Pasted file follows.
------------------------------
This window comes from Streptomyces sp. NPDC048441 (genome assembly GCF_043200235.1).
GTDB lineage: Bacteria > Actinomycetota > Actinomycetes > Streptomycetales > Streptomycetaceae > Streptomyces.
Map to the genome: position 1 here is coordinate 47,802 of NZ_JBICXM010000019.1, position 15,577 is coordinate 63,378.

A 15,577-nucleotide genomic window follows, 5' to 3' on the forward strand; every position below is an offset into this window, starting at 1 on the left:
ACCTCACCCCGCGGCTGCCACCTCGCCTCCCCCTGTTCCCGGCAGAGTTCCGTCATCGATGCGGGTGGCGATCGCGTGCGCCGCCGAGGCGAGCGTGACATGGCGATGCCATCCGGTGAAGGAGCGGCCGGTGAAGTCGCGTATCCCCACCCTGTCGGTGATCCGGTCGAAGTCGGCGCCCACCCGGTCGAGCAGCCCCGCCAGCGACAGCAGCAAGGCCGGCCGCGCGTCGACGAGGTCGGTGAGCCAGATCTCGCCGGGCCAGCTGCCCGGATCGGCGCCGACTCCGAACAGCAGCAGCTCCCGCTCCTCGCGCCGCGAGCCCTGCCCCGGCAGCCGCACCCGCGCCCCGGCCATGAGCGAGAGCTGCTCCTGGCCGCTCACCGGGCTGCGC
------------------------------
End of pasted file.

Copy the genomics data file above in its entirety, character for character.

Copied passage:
This window comes from Streptomyces sp. NPDC048441 (genome assembly GCF_043200235.1).
GTDB lineage: Bacteria > Actinomycetota > Actinomycetes > Streptomycetales > Streptomycetaceae > Streptomyces.
Map to the genome: position 1 here is coordinate 47,802 of NZ_JBICXM010000019.1, position 15,577 is coordinate 63,378.

A 15,577-nucleotide genomic window follows, 5' to 3' on the forward strand; every position below is an offset into this window, starting at 1 on the left:
ACCTCACCCCGCGGCTGCCACCTCGCCTCCCCCTGTTCCCGGCAGAGTTCCGTCATCGATGCGGGTGGCGATCGCGTGCGCCGCCGAGGCGAGCGTGACATGGCGATGCCATCCGGTGAAGGAGCGGCCGGTGAAGTCGCGTATCCCCACCCTGTCGGTGATCCGGTCGAAGTCGGCGCCCACCCGGTCGAGCAGCCCCGCCAGCGACAGCAGCAAGGCCGGCCGCGCGTCGACGAGGTCGGTGAGCCAGATCTCGCCGGGCCAGCTGCCCGGATCGGCGCCGACTCCGAACAGCAGCAGCTCCCGCTCCTCGCGCCGCGAGCCCTGCCCCGGCAGCCGCACCCGCGCCCCGGCCATGAGCGAGAGCTGCTCCTGGCCGCTCACCGGGCTGCGC